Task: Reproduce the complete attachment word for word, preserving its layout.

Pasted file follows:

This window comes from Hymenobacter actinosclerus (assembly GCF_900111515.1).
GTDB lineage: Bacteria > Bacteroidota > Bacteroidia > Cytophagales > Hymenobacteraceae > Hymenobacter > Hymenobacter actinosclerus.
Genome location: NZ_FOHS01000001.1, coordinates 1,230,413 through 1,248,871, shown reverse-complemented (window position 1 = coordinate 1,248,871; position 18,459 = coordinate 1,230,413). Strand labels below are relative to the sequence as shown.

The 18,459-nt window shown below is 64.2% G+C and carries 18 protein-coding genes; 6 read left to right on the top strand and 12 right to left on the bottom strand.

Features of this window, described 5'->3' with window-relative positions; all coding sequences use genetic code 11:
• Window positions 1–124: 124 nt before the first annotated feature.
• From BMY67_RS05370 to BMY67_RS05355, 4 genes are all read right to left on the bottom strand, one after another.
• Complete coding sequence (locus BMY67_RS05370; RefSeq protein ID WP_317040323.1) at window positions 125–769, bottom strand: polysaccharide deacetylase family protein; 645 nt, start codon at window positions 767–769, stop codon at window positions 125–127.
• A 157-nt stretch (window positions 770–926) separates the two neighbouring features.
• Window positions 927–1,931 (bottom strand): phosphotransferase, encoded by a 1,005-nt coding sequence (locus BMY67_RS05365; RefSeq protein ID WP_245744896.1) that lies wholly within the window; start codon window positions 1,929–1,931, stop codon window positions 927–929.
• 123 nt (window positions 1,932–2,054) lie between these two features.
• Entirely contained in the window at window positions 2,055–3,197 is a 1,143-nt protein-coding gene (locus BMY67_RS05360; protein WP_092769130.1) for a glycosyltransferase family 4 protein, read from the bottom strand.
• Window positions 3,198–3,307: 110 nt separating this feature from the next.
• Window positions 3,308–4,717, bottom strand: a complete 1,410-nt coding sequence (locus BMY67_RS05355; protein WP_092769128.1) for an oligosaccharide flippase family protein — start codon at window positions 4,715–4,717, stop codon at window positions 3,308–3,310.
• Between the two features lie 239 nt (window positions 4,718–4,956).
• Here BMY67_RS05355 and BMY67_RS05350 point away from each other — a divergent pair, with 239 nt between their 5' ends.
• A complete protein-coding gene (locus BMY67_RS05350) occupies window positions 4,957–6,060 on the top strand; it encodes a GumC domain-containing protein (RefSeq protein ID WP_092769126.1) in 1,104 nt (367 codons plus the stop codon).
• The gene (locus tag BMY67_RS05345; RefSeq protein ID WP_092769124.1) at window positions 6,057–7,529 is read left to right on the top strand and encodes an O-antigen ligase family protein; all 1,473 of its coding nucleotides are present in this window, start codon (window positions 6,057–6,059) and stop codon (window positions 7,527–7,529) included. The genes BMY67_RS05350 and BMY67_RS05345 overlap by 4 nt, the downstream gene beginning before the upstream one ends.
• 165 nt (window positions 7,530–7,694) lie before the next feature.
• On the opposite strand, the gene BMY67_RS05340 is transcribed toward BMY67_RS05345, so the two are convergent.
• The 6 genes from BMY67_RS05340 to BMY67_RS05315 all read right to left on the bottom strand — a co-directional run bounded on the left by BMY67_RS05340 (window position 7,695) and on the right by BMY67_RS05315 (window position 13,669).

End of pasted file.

This window comes from Hymenobacter actinosclerus (assembly GCF_900111515.1).
GTDB lineage: Bacteria > Bacteroidota > Bacteroidia > Cytophagales > Hymenobacteraceae > Hymenobacter > Hymenobacter actinosclerus.
Genome location: NZ_FOHS01000001.1, coordinates 1,230,413 through 1,248,871, shown reverse-complemented (window position 1 = coordinate 1,248,871; position 18,459 = coordinate 1,230,413). Strand labels below are relative to the sequence as shown.

The 18,459-nt window shown below is 64.2% G+C and carries 18 protein-coding genes; 6 read left to right on the top strand and 12 right to left on the bottom strand.

Features of this window, described 5'->3' with window-relative positions; all coding sequences use genetic code 11:
• Window positions 1–124: 124 nt before the first annotated feature.
• From BMY67_RS05370 to BMY67_RS05355, 4 genes are all read right to left on the bottom strand, one after another.
• Complete coding sequence (locus BMY67_RS05370; RefSeq protein ID WP_317040323.1) at window positions 125–769, bottom strand: polysaccharide deacetylase family protein; 645 nt, start codon at window positions 767–769, stop codon at window positions 125–127.
• A 157-nt stretch (window positions 770–926) separates the two neighbouring features.
• Window positions 927–1,931 (bottom strand): phosphotransferase, encoded by a 1,005-nt coding sequence (locus BMY67_RS05365; RefSeq protein ID WP_245744896.1) that lies wholly within the window; start codon window positions 1,929–1,931, stop codon window positions 927–929.
• 123 nt (window positions 1,932–2,054) lie between these two features.
• Entirely contained in the window at window positions 2,055–3,197 is a 1,143-nt protein-coding gene (locus BMY67_RS05360; protein WP_092769130.1) for a glycosyltransferase family 4 protein, read from the bottom strand.
• Window positions 3,198–3,307: 110 nt separating this feature from the next.
• Window positions 3,308–4,717, bottom strand: a complete 1,410-nt coding sequence (locus BMY67_RS05355; protein WP_092769128.1) for an oligosaccharide flippase family protein — start codon at window positions 4,715–4,717, stop codon at window positions 3,308–3,310.
• Between the two features lie 239 nt (window positions 4,718–4,956).
• Here BMY67_RS05355 and BMY67_RS05350 point away from each other — a divergent pair, with 239 nt between their 5' ends.
• A complete protein-coding gene (locus BMY67_RS05350) occupies window positions 4,957–6,060 on the top strand; it encodes a GumC domain-containing protein (RefSeq protein ID WP_092769126.1) in 1,104 nt (367 codons plus the stop codon).
• The gene (locus tag BMY67_RS05345; RefSeq protein ID WP_092769124.1) at window positions 6,057–7,529 is read left to right on the top strand and encodes an O-antigen ligase family protein; all 1,473 of its coding nucleotides are present in this window, start codon (window positions 6,057–6,059) and stop codon (window positions 7,527–7,529) included. The genes BMY67_RS05350 and BMY67_RS05345 overlap by 4 nt, the downstream gene beginning before the upstream one ends.
• 165 nt (window positions 7,530–7,694) lie before the next feature.
• On the opposite strand, the gene BMY67_RS05340 is transcribed toward BMY67_RS05345, so the two are convergent.
• The 6 genes from BMY67_RS05340 to BMY67_RS05315 all read right to left on the bottom strand — a co-directional run bounded on the left by BMY67_RS05340 (window position 7,695) and on the right by BMY67_RS05315 (window position 13,669).